Fundamentalism of all sorts then needs to be guarded against, not just the fundamentalisms we deplore. And so too all unilateralism must be opposed, and we need to work together to overcome the tendency to assume that our own interests are sacrosanct and we can ignore the views of the world in pursuing them, whether it be with regard to the South China Sea or Syria.

Earlier this week, in Sri Lanka, the head of the World Intellectual Property Organization spoke of the increasing incapacity of multilateral agencies to respond swiftly to problems. So countries tended to produce their own solutions, often having recourse to bilateral arrangements. But there was also an increasing tendency to work through what he termed plurilateralism, namely regional or special interest groupings. Unfortunately, while Asia and what Khun Kasit recalled as the world of the Non-Aligned are not very good at this, as we can see from the failure to use institutions like the G 17, the power houses in this regard are the clubs of the powerful, such as the G 7 or the European Union.

We have to be careful then about plurilateralism, as opposed to multilateralism, since it might have recourse to othering, to seeing the club as a means of keeping others out. That is why gatherings like this are so important, because we should think about how the clubs can work through overlapping circles as opposed to polar or less rigid opposites.

In this context, let me make some suggestions, bearing in mind that I am an adviser whose advice is never taken. Despite this, I would like to suggest that ASEAN should think of expanding, not just through special status to the big countries in the region, China and Japan and India, but through networking also with the smaller countries, and in particular with the countries of the South Asian Association for Regional Cooperation.

SAARC as you know is perhaps the least successful of all regional bodies, not least because of the seminal tensions between India and Pakistan. Given too the massive size of India as compared with the other countries of South Asia, it is difficult to develop greater cooperation since the others fear being swamped. But sometimes you can solve a problem by expanding its scope, and it would seem to me that this is how SAARC can develop, by strengthening ties with South East Asia, so that, in moving towards the greater experience you have in promoting trade and investment, we also reduce the relative weight of India. At the same time, such expansion would also provide greater opportunities for the smaller countries of ASEAN that might otherwise feel diffident about the enormous capacity of India and China and Japan on their own.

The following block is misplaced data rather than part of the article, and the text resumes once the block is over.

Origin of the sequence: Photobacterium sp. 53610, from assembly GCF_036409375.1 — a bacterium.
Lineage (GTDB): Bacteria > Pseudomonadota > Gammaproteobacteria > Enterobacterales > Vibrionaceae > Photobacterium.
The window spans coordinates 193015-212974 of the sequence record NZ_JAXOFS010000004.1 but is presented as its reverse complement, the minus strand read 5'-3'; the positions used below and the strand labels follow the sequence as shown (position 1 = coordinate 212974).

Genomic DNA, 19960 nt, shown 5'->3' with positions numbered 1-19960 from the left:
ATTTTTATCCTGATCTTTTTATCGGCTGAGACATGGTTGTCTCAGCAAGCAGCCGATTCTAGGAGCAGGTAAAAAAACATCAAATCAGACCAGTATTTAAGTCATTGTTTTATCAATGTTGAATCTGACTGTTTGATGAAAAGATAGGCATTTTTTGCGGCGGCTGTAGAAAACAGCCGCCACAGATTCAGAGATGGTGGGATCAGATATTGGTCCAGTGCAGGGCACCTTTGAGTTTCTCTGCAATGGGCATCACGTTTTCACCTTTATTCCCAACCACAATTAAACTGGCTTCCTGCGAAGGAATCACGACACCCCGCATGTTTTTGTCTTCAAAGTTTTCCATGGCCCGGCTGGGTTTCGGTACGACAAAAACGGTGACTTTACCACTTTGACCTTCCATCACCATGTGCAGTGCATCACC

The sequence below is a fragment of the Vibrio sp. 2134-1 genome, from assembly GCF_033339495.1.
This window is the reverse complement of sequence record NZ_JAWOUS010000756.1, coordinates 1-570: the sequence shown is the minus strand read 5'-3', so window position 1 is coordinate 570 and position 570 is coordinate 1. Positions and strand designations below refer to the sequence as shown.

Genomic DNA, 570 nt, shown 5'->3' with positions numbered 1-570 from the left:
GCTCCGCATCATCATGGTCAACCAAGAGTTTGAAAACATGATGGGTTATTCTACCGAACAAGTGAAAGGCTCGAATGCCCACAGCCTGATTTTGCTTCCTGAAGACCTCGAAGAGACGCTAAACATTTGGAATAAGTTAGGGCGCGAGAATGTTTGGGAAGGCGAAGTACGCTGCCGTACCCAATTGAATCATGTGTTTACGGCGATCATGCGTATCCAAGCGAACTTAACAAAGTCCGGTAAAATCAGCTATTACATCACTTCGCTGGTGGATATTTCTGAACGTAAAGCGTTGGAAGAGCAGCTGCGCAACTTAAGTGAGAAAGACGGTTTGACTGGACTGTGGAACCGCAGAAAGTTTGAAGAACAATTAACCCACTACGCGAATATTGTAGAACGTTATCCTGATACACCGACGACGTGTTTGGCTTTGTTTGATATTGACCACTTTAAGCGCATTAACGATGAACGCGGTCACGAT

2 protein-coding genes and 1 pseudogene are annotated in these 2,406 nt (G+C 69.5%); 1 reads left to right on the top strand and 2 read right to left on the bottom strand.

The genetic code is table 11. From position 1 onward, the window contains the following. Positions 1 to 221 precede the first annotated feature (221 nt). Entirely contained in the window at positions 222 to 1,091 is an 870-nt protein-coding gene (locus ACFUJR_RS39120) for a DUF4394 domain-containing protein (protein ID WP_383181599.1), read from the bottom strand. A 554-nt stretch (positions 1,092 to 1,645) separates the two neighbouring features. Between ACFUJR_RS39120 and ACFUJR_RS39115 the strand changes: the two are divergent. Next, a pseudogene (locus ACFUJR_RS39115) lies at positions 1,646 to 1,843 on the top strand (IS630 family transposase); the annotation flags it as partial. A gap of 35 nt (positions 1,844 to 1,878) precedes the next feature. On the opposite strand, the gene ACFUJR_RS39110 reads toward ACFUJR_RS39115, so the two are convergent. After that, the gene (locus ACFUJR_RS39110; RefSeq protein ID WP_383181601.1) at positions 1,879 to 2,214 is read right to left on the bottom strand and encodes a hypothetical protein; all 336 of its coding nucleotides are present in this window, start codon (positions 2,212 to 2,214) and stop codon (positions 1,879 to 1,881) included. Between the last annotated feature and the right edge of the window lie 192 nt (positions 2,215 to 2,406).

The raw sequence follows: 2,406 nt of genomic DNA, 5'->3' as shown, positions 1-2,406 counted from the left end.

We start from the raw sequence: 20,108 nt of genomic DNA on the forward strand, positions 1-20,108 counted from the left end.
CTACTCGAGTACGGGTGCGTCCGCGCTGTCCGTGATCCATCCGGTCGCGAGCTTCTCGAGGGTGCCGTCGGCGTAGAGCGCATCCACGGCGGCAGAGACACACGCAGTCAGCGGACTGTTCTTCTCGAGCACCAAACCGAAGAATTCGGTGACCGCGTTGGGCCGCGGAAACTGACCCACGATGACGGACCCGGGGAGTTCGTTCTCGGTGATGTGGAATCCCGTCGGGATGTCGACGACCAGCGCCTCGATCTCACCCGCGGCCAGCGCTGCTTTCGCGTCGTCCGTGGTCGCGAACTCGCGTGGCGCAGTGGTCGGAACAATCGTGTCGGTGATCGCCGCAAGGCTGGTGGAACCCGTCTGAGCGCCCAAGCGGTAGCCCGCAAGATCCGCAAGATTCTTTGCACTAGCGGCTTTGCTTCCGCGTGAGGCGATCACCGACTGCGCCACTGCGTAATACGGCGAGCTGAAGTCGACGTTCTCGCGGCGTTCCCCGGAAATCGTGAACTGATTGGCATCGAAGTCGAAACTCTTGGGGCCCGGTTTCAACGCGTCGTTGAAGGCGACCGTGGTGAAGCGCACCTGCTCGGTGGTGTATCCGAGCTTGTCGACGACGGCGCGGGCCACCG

The European Union can help in this regard by promoting regional connections, rather than the bilateral agreements which have been mentioned today. At the same time, this should be in the context of greater cooperation with regard to the other security issues that have been raised here, in particular environmental security. You have good practices in Europe in this regard, though I should note that I wish there were greater stress on renewable energy, without restrictions on the technology in this regard that Asia has developed. Cooperation that helps to change attitudes in this area would certainly be invaluable, in a context in which there is destructive use of fossil fuels, and concomitant contribution to climate change.

As Europe found, cooperation and openness with regard to trade swiftly changes attitudes to traditional security issues. We should think not in terms of containment, which sadly dominates discourse in many quarters given the global power shift, and resentments about this in many countries, but rather of inclusiveness, of trying to understand the aspirations of all, and working out how these can be fulfilled without crushing those of the less powerful. I go back then to the point made by Galbraith, and would suggest that the pursuit, not of equality, that deadly chimaera, but of equity be a cardinal principle in our approach to security as well as other concerns. We should work not towards making the powerful more powerful, by alliances that develop their strengths, but rather towards ensuring space for all to fulfil their own large or limited potential.